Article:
Every single time I have erred or failed in performing as a Board member it is because I lost track of this tenet. The most recent example is during this pandemic. When Covid-19 forced me to work from home, socially distance, and change how I did almost everything in my life, I withdrew completely. I forgot that there were others out there that didn’t have a job that allowed them to work remotely. They didn’t have a loved one at home they could lean on. They didn’t have a home that allowed for more than one person to be on Zoom all day. But maybe more notably, they didn’t have someone who just checked in with them and asked the simple question – “how are you doing?” The staff reminded me that leading with empathy is critical and more important than ever. They are a close group, made only closer my how much they care of each other.


This tenet is the sum of the whole, and probably most important. When Jeffrey suggested that Theatre Three hire an Associate Artistic Director the question was “why?” Since Christie Vela has come on board it has been obvious why he wanted her here so badly. Christie isn’t the voice asking, “have you thought about this instead?” she screams “have you thought about doing this better or that more?” Christie’s addition has inspired a great many more things from the team and helping to lead Theatre Three back to its place of prominence in the Community (I use capital ‘C’ because I don’t just think it’s Dallas; our goals are bigger than that.). And there are other team members who contribute in ways that are integral and meaningful to our organization. I don’t know them all as well as I should, but I’m better for being around what they are doing.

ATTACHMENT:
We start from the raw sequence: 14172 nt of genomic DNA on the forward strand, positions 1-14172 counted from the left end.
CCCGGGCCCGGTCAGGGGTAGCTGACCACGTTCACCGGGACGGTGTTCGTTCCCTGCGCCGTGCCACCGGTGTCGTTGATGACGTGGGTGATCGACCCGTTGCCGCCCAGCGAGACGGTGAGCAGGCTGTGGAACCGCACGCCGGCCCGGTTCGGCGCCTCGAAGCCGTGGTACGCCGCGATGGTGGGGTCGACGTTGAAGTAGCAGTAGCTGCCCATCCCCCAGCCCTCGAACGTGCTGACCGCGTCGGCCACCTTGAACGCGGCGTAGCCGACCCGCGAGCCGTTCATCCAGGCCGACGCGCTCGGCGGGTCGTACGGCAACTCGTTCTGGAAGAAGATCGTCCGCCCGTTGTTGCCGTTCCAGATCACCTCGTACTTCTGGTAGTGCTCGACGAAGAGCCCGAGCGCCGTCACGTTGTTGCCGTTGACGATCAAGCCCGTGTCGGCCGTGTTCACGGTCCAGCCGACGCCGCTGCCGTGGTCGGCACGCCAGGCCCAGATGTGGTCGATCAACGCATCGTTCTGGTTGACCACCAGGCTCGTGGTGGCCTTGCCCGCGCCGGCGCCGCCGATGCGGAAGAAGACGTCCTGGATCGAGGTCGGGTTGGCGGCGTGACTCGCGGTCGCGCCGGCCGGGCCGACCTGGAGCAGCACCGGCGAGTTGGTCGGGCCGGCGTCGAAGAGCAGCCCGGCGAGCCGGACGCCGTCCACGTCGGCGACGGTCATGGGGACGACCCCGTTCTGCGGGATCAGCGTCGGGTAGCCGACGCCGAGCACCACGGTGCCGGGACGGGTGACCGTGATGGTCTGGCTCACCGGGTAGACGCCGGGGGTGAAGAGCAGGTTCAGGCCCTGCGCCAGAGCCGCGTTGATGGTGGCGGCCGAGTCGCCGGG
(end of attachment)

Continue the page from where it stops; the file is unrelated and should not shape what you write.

Looking back now I realize I when I joined the board that I had it all wrong – I thought the big impact would be imparted by me onto the organization, instead I’m impacted by Theatre Three. Turns out the things I thought would really matter, don’t really matter when it comes to being on a Board. I have learned what matters most is showing up (Service), pitching in (Creativity), supporting the team (Empathy), and being a part of something besides yourself (Team Building). Looking ahead, I can’t predict where all this will go, but I am so proud of the team at Theatre Three and the things they are doing even now (I mean, did you see The Immigrant?  Don’t worry, you’ll get another chance). We are working with the new owners of the Quad to improve our location. We are growing our building focused on making it easier to attend our shows. We are working with other arts organizations to collaborate in new and exciting ways (more on that later). Everyone here is taking each day at a time, focused on what we can do, and what we can control. We are committed to bringing you thought provoking, challenging, and memorable productions that inspire you.

That’s real leadership.  And I’m lucky to be learning about it more and more.